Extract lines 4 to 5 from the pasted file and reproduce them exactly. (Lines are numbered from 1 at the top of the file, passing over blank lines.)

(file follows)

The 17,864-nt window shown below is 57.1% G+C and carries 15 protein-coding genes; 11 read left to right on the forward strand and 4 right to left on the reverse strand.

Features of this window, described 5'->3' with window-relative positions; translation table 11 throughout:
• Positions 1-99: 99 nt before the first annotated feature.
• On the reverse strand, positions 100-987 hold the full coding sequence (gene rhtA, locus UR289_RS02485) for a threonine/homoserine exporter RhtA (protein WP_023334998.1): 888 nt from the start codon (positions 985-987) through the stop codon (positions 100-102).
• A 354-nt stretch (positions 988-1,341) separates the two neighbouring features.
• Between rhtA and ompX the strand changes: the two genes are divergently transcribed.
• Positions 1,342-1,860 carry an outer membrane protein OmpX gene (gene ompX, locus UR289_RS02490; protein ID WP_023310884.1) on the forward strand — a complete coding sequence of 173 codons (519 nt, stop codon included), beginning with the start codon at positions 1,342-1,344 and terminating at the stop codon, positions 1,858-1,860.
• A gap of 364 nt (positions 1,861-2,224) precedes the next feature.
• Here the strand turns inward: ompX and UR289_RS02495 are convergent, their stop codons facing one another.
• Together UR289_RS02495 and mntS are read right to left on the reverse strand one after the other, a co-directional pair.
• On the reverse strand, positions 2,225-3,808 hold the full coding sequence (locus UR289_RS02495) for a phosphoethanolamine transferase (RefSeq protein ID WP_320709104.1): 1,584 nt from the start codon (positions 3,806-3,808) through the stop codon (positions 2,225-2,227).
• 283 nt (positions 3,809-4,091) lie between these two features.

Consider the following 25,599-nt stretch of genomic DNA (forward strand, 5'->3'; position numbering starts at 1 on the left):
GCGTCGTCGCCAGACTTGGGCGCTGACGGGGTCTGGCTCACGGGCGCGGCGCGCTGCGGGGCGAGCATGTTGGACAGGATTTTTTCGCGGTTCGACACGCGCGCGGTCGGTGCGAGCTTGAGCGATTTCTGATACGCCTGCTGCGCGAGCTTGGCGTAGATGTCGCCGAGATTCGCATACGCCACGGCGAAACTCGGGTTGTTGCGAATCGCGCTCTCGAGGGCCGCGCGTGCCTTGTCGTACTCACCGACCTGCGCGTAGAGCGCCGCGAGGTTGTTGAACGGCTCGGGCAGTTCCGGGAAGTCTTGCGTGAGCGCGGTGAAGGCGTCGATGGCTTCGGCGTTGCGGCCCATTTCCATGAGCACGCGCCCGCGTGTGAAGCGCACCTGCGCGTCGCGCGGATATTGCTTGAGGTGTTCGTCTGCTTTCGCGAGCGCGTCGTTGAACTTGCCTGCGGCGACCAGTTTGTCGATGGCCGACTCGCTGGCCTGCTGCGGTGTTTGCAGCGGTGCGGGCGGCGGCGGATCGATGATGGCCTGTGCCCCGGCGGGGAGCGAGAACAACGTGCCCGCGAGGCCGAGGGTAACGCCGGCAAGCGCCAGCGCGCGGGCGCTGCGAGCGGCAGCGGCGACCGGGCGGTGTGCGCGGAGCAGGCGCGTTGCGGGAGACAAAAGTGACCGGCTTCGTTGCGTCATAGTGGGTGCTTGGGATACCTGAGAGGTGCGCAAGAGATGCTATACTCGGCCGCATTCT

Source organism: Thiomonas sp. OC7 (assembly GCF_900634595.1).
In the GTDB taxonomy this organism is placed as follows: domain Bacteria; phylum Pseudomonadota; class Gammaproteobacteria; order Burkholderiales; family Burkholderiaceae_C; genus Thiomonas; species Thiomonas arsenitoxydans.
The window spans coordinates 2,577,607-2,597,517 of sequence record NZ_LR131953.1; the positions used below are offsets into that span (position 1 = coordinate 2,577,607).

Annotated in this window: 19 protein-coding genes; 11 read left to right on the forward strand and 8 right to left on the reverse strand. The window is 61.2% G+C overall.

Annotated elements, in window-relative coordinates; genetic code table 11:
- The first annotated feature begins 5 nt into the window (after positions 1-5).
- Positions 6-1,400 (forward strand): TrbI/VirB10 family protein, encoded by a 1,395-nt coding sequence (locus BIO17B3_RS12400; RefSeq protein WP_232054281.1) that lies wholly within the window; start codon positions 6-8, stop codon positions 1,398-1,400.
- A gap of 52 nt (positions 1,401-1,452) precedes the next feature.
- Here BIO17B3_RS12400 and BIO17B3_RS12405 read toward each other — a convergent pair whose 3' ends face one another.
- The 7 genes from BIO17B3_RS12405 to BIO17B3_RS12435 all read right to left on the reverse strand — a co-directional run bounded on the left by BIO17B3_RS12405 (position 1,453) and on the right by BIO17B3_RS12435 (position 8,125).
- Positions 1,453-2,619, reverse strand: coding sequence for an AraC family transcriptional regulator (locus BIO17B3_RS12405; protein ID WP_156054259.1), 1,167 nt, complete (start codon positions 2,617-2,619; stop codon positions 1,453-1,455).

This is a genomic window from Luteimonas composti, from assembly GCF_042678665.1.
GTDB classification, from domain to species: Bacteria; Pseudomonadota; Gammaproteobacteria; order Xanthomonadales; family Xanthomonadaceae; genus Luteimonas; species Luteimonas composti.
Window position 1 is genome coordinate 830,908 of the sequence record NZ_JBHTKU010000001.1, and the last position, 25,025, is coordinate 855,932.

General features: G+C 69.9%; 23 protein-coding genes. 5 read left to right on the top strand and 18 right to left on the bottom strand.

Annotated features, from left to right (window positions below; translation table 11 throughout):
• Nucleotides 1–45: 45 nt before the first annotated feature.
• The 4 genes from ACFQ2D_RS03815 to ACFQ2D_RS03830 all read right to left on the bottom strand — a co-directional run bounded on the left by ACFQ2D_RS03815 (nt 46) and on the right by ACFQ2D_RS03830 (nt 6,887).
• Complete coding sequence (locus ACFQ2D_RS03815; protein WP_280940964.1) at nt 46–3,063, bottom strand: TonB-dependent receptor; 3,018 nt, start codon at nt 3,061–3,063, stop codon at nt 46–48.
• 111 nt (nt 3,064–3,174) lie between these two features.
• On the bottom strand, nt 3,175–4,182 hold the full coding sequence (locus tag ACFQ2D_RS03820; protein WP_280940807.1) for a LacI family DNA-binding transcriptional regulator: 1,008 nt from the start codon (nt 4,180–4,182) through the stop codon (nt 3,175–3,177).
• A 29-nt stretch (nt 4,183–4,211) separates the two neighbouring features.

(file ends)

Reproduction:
• On the reverse strand, positions 100-987 hold the full coding sequence (gene rhtA, locus UR289_RS02485) for a threonine/homoserine exporter RhtA (protein WP_023334998.1): 888 nt from the start codon (positions 985-987) through the stop codon (positions 100-102).
• A 354-nt stretch (positions 988-1,341) separates the two neighbouring features.